books to change your life, or at least your mind: creativity
I was inspired by Danielle Laporte’s blog to think about the books I’ve read in the past year or two and cull the ones I found especially powerful.
So I give unto you, Dear Reader, as we consider the ending of one year and the beginning of another, some lists of really cool books. I’ve divided them into categories (Creativity, Life Strategy, Social Media, Blogging, Writing, For Fun). These are not namby-pamby self-help books, but authors who know their stuff and have something to say. They have fed my head — and thus my blog — and they can feed you too.
Hands down one of the best and most fascinating books I read this year, or in the last several years. The book looks at how cultures and disciplines and people converge to create instrumental, game-changing insight, and how you can create this kind of convergence in your own life.
Worth reading just to learn why most people suck at brainstorming, what real brainstorming looks like, and the power of “the third third”.
Eric Maisel is one of my heroes; he’s a psychologist who pretty much invented the whole profession of “creativity coaching”. CREATIVITY FOR LIFE takes a holistic approach to living a life that’s committed to art, from establishing a creative practice to managing the balance between solitude and community, and provides strategies and insights to find your creative destiny. (I just really wanted to say ‘creative destiny’. So dramatic!)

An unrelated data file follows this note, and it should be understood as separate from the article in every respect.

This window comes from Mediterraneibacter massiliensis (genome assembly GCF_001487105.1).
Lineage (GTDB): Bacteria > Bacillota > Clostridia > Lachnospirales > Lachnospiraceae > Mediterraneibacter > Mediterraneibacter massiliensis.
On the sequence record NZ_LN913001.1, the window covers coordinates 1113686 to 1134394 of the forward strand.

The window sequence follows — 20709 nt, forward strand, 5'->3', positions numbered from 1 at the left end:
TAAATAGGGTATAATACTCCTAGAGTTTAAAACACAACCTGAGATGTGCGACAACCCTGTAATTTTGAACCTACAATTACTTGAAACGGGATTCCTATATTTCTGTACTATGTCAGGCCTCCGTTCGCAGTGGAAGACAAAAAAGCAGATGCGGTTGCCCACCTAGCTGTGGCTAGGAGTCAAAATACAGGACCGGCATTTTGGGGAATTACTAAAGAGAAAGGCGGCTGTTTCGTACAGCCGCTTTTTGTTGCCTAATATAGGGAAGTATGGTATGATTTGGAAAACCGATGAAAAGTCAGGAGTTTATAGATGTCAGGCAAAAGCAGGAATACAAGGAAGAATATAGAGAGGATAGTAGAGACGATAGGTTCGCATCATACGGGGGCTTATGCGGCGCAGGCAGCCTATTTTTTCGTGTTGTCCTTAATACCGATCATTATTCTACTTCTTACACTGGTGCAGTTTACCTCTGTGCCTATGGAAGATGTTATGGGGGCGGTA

This book recognizes that it’s not only important to generate ideas, you also need to execute, and someone who is strong at one might not be so strong at the other. Belsky is the founder and CEO of Behance, “a company on a mission to empower and organize the creative world”, and gods know the creative world needs it.
There’s a massive shift of consciousness going on, as the old paradigm dies and the new one takes its place. In the new order, “artists” win the day because what they do cannot be outsourced or automated. Seth Godin calls these people “linchpins” because they “invent, lead, connect others, make things happen…figure out what to do when there’s no rule book.” Godin shows you why this is and inspires you to be one yourself. He’s been criticized a bit for not showing you how to be one, but that’s kind of the point: there is no real map, no “one path” that everyone can follow. You have to figure it out for yourself by playing to your own personality. Some good insights on “the resistance”, the culture of gifts and connection, and “the seven abilities of the linchpin.”
So sally forth, dear readers, and kick some creative ass.
image by Valery Moiseev